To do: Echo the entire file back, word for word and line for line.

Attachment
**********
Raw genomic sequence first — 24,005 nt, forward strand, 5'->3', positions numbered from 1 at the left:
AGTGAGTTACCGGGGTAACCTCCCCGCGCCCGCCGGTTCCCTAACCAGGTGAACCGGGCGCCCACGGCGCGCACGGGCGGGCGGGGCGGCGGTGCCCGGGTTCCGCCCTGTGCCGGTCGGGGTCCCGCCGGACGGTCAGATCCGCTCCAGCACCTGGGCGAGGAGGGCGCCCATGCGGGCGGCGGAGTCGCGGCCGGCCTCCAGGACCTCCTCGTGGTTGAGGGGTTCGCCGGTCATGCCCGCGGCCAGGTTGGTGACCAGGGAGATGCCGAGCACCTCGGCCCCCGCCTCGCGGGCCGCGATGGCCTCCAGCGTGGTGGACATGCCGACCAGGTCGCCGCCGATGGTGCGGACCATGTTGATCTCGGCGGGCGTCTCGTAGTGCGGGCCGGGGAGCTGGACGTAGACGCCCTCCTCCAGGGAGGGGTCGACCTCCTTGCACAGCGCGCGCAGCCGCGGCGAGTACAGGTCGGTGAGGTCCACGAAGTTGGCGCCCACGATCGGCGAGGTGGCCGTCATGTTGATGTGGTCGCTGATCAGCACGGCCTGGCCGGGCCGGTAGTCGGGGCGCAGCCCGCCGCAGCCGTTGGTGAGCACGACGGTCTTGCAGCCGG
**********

Raw genomic sequence first — 24,005 nt, forward strand, 5'->3', positions numbered from 1 at the left:
AGTGAGTTACCGGGGTAACCTCCCCGCGCCCGCCGGTTCCCTAACCAGGTGAACCGGGCGCCCACGGCGCGCACGGGCGGGCGGGGCGGCGGTGCCCGGGTTCCGCCCTGTGCCGGTCGGGGTCCCGCCGGACGGTCAGATCCGCTCCAGCACCTGGGCGAGGAGGGCGCCCATGCGGGCGGCGGAGTCGCGGCCGGCCTCCAGGACCTCCTCGTGGTTGAGGGGTTCGCCGGTCATGCCCGCGGCCAGGTTGGTGACCAGGGAGATGCCGAGCACCTCGGCCCCCGCCTCGCGGGCCGCGATGGCCTCCAGCGTGGTGGACATGCCGACCAGGTCGCCGCCGATGGTGCGGACCATGTTGATCTCGGCGGGCGTCTCGTAGTGCGGGCCGGGGAGCTGGACGTAGACGCCCTCCTCCAGGGAGGGGTCGACCTCCTTGCACAGCGCGCGCAGCCGCGGCGAGTACAGGTCGGTGAGGTCCACGAAGTTGGCGCCCACGATCGGCGAGGTGGCCGTCATGTTGATGTGGTCGCTGATCAGCACGGCCTGGCCGGGCCGGTAGTCGGGGCGCAGCCCGCCGCAGCCGTTGGTGAGCACGACGGTCTTGCAGCCGG